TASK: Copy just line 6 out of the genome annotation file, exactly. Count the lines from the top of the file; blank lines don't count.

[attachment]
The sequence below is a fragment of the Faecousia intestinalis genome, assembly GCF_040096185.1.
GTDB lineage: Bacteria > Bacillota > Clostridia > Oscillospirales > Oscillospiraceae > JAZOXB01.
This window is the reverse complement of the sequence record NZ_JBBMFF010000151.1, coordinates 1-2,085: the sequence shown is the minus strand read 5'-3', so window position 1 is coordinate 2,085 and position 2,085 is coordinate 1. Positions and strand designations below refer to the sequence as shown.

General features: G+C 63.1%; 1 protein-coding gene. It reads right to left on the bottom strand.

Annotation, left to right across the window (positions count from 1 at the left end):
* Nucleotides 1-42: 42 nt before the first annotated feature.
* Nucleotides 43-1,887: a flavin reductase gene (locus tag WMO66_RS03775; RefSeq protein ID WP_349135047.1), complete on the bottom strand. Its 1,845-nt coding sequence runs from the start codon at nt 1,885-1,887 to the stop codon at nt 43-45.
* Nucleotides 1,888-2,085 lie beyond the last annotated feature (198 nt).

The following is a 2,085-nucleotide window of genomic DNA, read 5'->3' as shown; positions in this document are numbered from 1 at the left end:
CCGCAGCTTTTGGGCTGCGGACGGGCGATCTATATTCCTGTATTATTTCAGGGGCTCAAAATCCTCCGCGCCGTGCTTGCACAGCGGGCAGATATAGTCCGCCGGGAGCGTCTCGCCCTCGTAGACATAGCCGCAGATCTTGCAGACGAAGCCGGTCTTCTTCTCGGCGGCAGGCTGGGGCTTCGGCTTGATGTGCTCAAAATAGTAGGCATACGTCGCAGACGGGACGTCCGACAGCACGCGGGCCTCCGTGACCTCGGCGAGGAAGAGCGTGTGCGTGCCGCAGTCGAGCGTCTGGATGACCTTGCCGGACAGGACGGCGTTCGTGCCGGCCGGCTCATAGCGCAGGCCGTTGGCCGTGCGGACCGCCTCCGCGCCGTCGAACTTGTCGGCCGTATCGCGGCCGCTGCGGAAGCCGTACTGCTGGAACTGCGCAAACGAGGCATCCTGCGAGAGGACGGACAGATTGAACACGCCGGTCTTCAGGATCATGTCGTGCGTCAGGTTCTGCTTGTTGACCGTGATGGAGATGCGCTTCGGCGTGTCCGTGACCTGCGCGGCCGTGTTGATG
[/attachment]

* Nucleotides 1-42: 42 nt before the first annotated feature.